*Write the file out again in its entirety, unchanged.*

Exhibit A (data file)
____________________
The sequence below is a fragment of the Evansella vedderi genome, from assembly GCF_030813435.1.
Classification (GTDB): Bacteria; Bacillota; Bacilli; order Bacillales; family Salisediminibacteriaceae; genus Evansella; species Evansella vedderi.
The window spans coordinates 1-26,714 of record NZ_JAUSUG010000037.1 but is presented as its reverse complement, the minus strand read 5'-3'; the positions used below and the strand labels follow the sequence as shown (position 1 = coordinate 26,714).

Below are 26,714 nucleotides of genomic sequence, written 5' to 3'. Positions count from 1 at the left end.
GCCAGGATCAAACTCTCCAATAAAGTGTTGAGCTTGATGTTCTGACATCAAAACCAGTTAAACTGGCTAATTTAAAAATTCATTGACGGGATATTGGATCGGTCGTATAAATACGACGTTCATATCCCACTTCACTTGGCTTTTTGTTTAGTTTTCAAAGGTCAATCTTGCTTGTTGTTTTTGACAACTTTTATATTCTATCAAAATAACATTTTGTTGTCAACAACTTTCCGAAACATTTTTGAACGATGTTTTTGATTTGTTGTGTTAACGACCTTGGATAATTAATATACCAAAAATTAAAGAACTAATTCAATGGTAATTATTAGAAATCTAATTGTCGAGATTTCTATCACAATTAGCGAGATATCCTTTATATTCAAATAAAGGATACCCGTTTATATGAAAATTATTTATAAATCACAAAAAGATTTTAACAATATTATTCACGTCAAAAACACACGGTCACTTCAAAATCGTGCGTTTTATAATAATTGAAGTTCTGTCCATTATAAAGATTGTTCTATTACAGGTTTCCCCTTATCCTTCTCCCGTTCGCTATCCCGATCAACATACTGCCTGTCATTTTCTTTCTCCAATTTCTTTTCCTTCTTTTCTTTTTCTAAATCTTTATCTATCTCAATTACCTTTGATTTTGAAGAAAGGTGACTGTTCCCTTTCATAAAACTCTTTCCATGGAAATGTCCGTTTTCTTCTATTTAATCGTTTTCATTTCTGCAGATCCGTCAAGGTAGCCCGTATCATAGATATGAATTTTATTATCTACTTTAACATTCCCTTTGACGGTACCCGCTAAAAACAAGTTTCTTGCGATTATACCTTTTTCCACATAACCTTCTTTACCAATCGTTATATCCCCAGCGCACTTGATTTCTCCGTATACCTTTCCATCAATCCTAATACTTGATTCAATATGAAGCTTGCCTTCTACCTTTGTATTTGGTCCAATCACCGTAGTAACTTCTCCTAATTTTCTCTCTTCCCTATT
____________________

The sequence below is a fragment of the Evansella vedderi genome, from assembly GCF_030813435.1.
Classification (GTDB): Bacteria; Bacillota; Bacilli; order Bacillales; family Salisediminibacteriaceae; genus Evansella; species Evansella vedderi.
The window spans coordinates 1-26,714 of record NZ_JAUSUG010000037.1 but is presented as its reverse complement, the minus strand read 5'-3'; the positions used below and the strand labels follow the sequence as shown (position 1 = coordinate 26,714).

Below are 26,714 nucleotides of genomic sequence, written 5' to 3'. Positions count from 1 at the left end.
GCCAGGATCAAACTCTCCAATAAAGTGTTGAGCTTGATGTTCTGACATCAAAACCAGTTAAACTGGCTAATTTAAAAATTCATTGACGGGATATTGGATCGGTCGTATAAATACGACGTTCATATCCCACTTCACTTGGCTTTTTGTTTAGTTTTCAAAGGTCAATCTTGCTTGTTGTTTTTGACAACTTTTATATTCTATCAAAATAACATTTTGTTGTCAACAACTTTCCGAAACATTTTTGAACGATGTTTTTGATTTGTTGTGTTAACGACCTTGGATAATTAATATACCAAAAATTAAAGAACTAATTCAATGGTAATTATTAGAAATCTAATTGTCGAGATTTCTATCACAATTAGCGAGATATCCTTTATATTCAAATAAAGGATACCCGTTTATATGAAAATTATTTATAAATCACAAAAAGATTTTAACAATATTATTCACGTCAAAAACACACGGTCACTTCAAAATCGTGCGTTTTATAATAATTGAAGTTCTGTCCATTATAAAGATTGTTCTATTACAGGTTTCCCCTTATCCTTCTCCCGTTCGCTATCCCGATCAACATACTGCCTGTCATTTTCTTTCTCCAATTTCTTTTCCTTCTTTTCTTTTTCTAAATCTTTATCTATCTCAATTACCTTTGATTTTGAAGAAAGGTGACTGTTCCCTTTCATAAAACTCTTTCCATGGAAATGTCCGTTTTCTTCTATTTAATCGTTTTCATTTCTGCAGATCCGTCAAGGTAGCCCGTATCATAGATATGAATTTTATTATCTACTTTAACATTCCCTTTGACGGTACCCGCTAAAAACAAGTTTCTTGCGATTATACCTTTTTCCACATAACCTTCTTTACCAATCGTTATATCCCCAGCGCACTTGATTTCTCCGTATACCTTTCCATCAATCCTAATACTTGATTCAATATGAAGCTTGCCTTCTACCTTTGTATTTGGTCCAATCACCGTAGTAACTTCTCCTAATTTTCTCTCTTCCCTATT